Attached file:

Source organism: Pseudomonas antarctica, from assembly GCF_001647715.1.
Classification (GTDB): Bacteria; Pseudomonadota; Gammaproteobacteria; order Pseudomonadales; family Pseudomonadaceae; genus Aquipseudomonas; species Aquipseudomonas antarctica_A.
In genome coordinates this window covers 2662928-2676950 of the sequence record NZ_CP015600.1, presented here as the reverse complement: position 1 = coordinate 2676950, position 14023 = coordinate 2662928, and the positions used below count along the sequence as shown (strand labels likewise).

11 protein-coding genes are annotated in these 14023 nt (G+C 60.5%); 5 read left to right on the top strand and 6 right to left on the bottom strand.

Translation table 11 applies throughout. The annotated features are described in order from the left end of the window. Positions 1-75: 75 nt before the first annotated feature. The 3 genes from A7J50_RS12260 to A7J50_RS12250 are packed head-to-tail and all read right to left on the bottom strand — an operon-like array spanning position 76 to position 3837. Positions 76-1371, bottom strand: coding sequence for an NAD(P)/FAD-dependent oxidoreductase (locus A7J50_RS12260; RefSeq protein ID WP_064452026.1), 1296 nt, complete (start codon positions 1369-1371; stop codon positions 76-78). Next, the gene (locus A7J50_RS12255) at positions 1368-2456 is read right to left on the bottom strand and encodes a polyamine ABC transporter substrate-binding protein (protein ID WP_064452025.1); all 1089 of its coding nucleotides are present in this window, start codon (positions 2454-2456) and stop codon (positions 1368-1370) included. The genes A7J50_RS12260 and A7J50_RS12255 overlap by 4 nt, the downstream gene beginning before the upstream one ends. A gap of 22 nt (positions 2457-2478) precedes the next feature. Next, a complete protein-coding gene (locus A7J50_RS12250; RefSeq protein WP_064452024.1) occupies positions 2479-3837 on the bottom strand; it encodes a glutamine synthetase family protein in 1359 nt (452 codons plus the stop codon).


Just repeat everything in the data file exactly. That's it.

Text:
Source organism: Pseudomonas antarctica, from assembly GCF_001647715.1.
Classification (GTDB): Bacteria; Pseudomonadota; Gammaproteobacteria; order Pseudomonadales; family Pseudomonadaceae; genus Aquipseudomonas; species Aquipseudomonas antarctica_A.
In genome coordinates this window covers 2662928-2676950 of the sequence record NZ_CP015600.1, presented here as the reverse complement: position 1 = coordinate 2676950, position 14023 = coordinate 2662928, and the positions used below count along the sequence as shown (strand labels likewise).

11 protein-coding genes are annotated in these 14023 nt (G+C 60.5%); 5 read left to right on the top strand and 6 right to left on the bottom strand.

Translation table 11 applies throughout. The annotated features are described in order from the left end of the window. Positions 1-75: 75 nt before the first annotated feature. The 3 genes from A7J50_RS12260 to A7J50_RS12250 are packed head-to-tail and all read right to left on the bottom strand — an operon-like array spanning position 76 to position 3837. Positions 76-1371, bottom strand: coding sequence for an NAD(P)/FAD-dependent oxidoreductase (locus A7J50_RS12260; RefSeq protein ID WP_064452026.1), 1296 nt, complete (start codon positions 1369-1371; stop codon positions 76-78). Next, the gene (locus A7J50_RS12255) at positions 1368-2456 is read right to left on the bottom strand and encodes a polyamine ABC transporter substrate-binding protein (protein ID WP_064452025.1); all 1089 of its coding nucleotides are present in this window, start codon (positions 2454-2456) and stop codon (positions 1368-1370) included. The genes A7J50_RS12260 and A7J50_RS12255 overlap by 4 nt, the downstream gene beginning before the upstream one ends. A gap of 22 nt (positions 2457-2478) precedes the next feature. Next, a complete protein-coding gene (locus A7J50_RS12250; RefSeq protein WP_064452024.1) occupies positions 2479-3837 on the bottom strand; it encodes a glutamine synthetase family protein in 1359 nt (452 codons plus the stop codon).